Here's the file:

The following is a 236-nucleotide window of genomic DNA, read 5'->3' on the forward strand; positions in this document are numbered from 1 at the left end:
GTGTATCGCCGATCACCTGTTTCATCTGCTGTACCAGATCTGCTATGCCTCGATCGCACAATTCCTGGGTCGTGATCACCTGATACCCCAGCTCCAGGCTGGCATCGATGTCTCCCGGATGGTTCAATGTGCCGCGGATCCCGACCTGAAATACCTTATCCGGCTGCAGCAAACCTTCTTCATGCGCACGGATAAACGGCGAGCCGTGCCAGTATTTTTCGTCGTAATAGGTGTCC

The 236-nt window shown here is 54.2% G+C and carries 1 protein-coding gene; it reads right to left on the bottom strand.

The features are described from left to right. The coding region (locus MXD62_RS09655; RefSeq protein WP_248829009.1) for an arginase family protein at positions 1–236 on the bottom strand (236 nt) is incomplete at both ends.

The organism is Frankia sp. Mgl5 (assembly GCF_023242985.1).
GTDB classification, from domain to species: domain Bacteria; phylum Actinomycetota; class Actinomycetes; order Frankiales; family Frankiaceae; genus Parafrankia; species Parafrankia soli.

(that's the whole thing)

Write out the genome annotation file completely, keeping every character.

The following is a 236-nucleotide window of genomic DNA, read 5'->3' on the forward strand; positions in this document are numbered from 1 at the left end:
GTGTATCGCCGATCACCTGTTTCATCTGCTGTACCAGATCTGCTATGCCTCGATCGCACAATTCCTGGGTCGTGATCACCTGATACCCCAGCTCCAGGCTGGCATCGATGTCTCCCGGATGGTTCAATGTGCCGCGGATCCCGACCTGAAATACCTTATCCGGCTGCAGCAAACCTTCTTCATGCGCACGGATAAACGGCGAGCCGTGCCAGTATTTTTCGTCGTAATAGGTGTCC

The 236-nt window shown here is 54.2% G+C and carries 1 protein-coding gene; it reads right to left on the bottom strand.

The features are described from left to right. The coding region (locus MXD62_RS09655; RefSeq protein WP_248829009.1) for an arginase family protein at positions 1–236 on the bottom strand (236 nt) is incomplete at both ends.

The organism is Frankia sp. Mgl5 (assembly GCF_023242985.1).
GTDB classification, from domain to species: domain Bacteria; phylum Actinomycetota; class Actinomycetes; order Frankiales; family Frankiaceae; genus Parafrankia; species Parafrankia soli.